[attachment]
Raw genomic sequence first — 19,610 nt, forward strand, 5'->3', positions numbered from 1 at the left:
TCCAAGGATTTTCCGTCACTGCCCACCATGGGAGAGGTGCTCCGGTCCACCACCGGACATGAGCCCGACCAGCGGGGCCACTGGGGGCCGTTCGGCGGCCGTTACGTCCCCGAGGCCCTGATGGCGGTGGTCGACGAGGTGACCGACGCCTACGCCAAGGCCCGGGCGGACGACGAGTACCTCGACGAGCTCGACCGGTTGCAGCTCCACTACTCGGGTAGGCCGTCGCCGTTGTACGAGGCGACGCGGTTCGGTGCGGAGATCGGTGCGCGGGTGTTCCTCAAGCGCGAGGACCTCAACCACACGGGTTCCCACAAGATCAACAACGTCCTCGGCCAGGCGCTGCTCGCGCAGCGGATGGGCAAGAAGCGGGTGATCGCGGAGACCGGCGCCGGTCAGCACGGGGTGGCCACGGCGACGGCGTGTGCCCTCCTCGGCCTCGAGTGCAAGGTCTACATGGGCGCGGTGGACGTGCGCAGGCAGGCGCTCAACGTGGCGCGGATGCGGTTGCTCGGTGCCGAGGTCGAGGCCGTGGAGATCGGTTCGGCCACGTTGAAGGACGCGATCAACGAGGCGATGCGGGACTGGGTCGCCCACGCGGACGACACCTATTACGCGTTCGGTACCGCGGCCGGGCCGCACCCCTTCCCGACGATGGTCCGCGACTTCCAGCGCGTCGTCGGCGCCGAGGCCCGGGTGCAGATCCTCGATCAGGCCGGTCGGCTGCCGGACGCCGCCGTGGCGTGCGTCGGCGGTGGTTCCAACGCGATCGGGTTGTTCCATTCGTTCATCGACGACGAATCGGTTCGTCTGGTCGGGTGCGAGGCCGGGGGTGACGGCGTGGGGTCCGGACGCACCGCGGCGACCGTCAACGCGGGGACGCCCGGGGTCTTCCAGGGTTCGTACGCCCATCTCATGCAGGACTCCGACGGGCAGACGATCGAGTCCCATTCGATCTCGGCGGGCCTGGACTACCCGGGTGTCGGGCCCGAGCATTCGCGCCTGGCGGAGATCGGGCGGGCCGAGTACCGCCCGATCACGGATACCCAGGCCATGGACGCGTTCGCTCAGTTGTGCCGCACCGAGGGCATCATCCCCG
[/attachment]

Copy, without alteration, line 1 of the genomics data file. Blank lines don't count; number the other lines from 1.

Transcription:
Raw genomic sequence first — 19,610 nt, forward strand, 5'->3', positions numbered from 1 at the left: